Nickel's face scrunched up at the horrid smell. No matter how many times he entered Haymitch's house it always managed to catch him off guard. It was as if the smell of alcohol had permeated every single area of the house, even the smallest of crevices. It was a smell that Nickel hoped he was never used to.
The boy had been sent over to check on Haymitch as it had been a few days since he'd last been seen. When Nickel was younger, he'd have never been allowed into the house alone unless his parents knew Haymitch was awake. If he'd stumbled upon an asleep Haymitch and accidently awoke him things could have been bad. A few years ago though, Haymitch had finally begun to sleep without his usual knife. Something that his parents had seemed overjoyed to discover. Now that his awakenings were less violent, Nickel and Dani were often sent to do the deed. Nickel thought it had something to do with Haymitch being easier on them than he was their parents. He really did have a soft spot for them, even if he wouldn't admit it.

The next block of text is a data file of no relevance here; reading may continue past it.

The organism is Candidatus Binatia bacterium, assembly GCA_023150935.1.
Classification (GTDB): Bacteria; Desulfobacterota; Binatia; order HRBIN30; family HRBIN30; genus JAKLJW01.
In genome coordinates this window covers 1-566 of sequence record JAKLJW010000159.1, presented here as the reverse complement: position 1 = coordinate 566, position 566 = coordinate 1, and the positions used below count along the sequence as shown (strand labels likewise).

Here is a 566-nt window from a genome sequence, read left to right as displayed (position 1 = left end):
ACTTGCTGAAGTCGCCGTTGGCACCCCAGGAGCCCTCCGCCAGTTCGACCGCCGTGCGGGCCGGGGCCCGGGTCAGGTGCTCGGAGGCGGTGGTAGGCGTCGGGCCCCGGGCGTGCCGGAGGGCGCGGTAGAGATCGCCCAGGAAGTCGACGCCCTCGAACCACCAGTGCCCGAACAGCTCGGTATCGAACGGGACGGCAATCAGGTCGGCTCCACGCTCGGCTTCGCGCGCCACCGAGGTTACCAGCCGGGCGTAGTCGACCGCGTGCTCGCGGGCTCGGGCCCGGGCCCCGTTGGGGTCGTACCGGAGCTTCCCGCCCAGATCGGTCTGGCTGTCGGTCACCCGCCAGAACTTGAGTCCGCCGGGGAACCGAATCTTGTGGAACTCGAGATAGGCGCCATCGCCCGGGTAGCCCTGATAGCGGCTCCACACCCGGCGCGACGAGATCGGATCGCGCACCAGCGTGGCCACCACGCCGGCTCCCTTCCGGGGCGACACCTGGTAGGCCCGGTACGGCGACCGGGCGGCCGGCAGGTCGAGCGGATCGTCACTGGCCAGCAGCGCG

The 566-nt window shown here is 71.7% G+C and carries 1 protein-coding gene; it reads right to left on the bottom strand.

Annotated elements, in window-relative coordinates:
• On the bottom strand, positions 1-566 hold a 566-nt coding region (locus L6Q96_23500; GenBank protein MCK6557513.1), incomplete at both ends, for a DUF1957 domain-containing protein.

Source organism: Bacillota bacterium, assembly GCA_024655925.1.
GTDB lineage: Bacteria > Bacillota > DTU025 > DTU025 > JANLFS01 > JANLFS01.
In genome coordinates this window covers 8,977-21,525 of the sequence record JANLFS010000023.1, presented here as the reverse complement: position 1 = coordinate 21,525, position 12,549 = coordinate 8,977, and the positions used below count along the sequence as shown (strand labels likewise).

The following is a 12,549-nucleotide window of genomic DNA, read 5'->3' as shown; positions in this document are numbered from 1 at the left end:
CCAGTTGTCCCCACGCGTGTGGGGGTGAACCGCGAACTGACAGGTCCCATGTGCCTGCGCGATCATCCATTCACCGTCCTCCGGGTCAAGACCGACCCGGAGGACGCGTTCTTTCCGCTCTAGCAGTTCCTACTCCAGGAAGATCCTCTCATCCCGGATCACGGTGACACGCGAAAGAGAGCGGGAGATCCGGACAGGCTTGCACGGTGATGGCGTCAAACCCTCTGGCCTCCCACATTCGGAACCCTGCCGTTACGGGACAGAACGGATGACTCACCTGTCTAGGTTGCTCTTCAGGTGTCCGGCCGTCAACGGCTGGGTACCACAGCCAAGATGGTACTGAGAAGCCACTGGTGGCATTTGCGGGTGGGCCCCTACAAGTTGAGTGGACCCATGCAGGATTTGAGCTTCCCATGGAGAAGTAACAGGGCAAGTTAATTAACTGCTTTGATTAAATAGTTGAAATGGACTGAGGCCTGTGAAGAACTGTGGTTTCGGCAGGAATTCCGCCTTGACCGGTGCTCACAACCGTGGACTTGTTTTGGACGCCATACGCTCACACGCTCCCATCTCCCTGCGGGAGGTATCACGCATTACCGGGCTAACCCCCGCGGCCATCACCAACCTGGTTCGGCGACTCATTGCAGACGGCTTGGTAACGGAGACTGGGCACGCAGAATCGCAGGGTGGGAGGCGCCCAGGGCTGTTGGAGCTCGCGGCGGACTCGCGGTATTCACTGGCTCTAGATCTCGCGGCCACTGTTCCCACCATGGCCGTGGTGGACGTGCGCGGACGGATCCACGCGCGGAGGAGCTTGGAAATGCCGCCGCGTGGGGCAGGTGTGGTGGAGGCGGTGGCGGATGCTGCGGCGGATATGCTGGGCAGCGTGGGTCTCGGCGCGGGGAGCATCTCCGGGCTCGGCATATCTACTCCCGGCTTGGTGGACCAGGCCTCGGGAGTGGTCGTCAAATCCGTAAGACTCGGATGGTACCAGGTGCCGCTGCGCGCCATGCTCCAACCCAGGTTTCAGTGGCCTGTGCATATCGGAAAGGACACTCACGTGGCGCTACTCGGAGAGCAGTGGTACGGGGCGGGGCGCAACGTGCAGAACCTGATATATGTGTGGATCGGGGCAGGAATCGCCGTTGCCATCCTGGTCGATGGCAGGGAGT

"Haymitch," Nickel called into the house that was as eerily quiet as usual. As he'd expected, there was no answer, and Nickel was left to wander through the house to search for its sole occupant. Without bothering to look into the TV room that had sat empty since before Nickel's birth, the boy went straight for the kitchen: the room with the alcohol and Haymitch's favorite room by default.